Review | "Wetlands"
For a film about a teenage girl who's obsessed with her own hemorrhoids and bodily fluids, Wetlands is a surprisingly sincere, even moving work. Based on the controversial novel by Charlotte Roche, the movie is intentionally over the top, almost daring the audience to be offended. It wants us to recoil, and it laughs at us for doing so. But there is a lot more to Wetlands than just shock value. This is a cry for attention about a cry for attention, a movie desperate to offend about a young girl also just as desperate to be noticed. In essence, it is the movie its young protagonist would have made about herself if she could have made a movie.
To call Carla Juri's performance as Helen Memel fearless would be an understatement. She hates hygiene, she loves her hemorrhoids and the smell of her unwashed nether regions, she relishes in languid nudity, and doesn't mind exacerbating a self inflicted anal fissure if it means staying in the hospital with a male nurse that she has taken a liking to. Her relationship with her best friend is so close they often share tampons and smear each other's menstrual blood on their faces. None of this is, by any means, normal behavior. Yet for all of its graphic depravities, Wetlands is a surprisingly sincere film. Its perversions are simply the self conscious affectations of a girl desperate for attention, from her broken family, from her friends, from the man she has unexpectedly come to love. On the outside she is obsessed with sex, but as the film goes on we come to discover what she really is obsessed with is love.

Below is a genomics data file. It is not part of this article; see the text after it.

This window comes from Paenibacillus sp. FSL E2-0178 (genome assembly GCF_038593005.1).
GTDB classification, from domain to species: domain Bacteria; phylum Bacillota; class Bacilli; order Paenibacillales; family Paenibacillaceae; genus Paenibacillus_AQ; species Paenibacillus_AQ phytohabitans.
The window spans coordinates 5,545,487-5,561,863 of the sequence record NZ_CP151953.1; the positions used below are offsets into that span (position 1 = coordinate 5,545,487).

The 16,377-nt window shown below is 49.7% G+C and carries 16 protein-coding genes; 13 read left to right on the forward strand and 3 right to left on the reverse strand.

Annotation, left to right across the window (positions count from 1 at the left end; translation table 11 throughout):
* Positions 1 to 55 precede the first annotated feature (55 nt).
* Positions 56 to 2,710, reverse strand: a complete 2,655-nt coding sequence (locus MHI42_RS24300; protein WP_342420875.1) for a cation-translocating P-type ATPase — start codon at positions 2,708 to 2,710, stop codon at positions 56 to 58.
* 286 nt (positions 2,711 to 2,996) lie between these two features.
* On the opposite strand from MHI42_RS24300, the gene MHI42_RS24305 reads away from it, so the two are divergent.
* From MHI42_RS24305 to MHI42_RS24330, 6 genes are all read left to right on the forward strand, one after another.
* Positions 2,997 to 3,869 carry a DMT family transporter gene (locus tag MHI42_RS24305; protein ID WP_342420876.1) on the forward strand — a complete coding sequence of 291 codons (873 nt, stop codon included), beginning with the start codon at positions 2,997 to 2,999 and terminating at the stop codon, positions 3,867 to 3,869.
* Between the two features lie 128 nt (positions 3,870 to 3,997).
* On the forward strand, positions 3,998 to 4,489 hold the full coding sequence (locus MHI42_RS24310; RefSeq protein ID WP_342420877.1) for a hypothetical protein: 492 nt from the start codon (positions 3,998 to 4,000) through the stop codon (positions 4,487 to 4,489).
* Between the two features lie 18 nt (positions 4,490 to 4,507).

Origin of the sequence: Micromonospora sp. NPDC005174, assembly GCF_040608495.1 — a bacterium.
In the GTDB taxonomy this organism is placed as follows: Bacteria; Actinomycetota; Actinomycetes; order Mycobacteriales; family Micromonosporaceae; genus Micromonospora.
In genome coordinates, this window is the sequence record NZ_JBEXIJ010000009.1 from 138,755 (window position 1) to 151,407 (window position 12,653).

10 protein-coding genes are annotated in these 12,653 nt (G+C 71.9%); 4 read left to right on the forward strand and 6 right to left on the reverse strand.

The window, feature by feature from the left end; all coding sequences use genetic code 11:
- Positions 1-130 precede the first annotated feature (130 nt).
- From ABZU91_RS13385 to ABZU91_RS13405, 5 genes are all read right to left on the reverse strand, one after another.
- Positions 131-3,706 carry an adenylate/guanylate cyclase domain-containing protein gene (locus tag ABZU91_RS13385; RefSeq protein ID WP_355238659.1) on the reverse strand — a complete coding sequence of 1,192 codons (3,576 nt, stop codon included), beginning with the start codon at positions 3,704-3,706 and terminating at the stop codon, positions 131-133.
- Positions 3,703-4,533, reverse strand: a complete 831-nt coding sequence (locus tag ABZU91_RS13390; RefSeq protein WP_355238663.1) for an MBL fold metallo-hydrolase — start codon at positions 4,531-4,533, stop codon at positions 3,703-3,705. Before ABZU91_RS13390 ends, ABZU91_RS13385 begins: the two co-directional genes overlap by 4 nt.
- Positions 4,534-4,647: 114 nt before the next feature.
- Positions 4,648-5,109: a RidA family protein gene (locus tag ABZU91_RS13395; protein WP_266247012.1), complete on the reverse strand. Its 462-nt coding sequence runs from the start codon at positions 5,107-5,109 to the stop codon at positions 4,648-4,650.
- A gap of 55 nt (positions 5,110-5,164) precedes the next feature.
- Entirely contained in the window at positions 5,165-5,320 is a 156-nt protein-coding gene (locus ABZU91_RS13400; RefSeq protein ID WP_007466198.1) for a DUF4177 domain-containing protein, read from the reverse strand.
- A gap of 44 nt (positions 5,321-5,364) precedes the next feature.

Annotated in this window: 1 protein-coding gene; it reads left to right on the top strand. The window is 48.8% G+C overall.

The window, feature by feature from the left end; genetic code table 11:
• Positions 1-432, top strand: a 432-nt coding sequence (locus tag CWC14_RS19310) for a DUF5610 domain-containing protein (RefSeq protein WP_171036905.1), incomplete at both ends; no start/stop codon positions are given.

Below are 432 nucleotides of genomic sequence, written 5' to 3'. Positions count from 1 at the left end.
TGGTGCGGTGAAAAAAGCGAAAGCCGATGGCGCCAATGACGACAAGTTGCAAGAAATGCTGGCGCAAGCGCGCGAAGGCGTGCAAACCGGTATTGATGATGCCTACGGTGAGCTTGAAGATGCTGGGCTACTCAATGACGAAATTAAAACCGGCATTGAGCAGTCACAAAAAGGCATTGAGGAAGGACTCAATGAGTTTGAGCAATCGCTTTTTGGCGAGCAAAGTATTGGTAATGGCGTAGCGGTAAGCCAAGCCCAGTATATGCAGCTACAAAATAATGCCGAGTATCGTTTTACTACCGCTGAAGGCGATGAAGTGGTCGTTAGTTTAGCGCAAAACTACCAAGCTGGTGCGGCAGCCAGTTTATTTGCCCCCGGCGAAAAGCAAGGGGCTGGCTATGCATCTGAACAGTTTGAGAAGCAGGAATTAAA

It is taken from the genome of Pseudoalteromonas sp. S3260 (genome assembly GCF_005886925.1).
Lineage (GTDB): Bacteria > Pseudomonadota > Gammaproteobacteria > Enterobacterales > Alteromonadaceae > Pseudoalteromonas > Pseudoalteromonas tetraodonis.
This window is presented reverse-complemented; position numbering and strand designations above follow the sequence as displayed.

I often found myself wanting to look away from the screen (I'll certainly never look at pizza the same way again), I even found myself feeling nauseous a few times, but something about Helen's story struck a chord. Her story is a universal one, maybe not in regards to her peculiar sexual proclivities, but in her ultimate desire to be loved at all costs. Wnendt cleverly conveys her often troubled mental state without judging or celebrating it. It's a fine tightrope to walk, but he ultimately sticks the landing. That delicate balance between celebration and judgement is why Wetlands works so well, and a film like Lukas Moodyson's We Are the Best never quite jells. They offer two very different visions of teen angst, but Wnendt uses Helen's antisocial nature as a kind of thematic force all its own, and that's what sets it apart.
It would be easy to compare Wetlands to this year's other major film about sexual obsession - Lars Von Trier's epic Nymphomaniac. Both are about strong women who take their sexuality into their own hands, but both have very different approaches and themes. In Nymphomaniac, it is almost a kind of strength; in Wetlands, it is both strength and weakness - a sense of misanthropic independence that that ultimately harms even as it leads her to pleasure.
Yet more than any other emotion, I was fascinated by Wetlands. There's just nothing else out there like it. It is a wholly unique film that, while certainly not for all tastes, is a disarmingly touching film about growing up and finding ones own identity. Few films have ever done that in such a singular and memorable way that is as tender as it is off-putting. It is a film that is always vibrantly alive with a sense of self discovery and even wonder - at the world, at life, at the human body, and it does so without any self consciousness or forced sincerity. You'll never see anything like it again, and you probably won't want to, but one thing is for sure - Wetlands is one of a kind.
GRADE - ★★★ (out of four)
WETLANDS | Directed by David Wnendt | Stars Carla Juri, Christoph Letkowski, Marlen Kruse, Meret Becker, Axel Milberg | Not rated | In German w/English subtitles | Now playing in NYC, opens Friday in LA.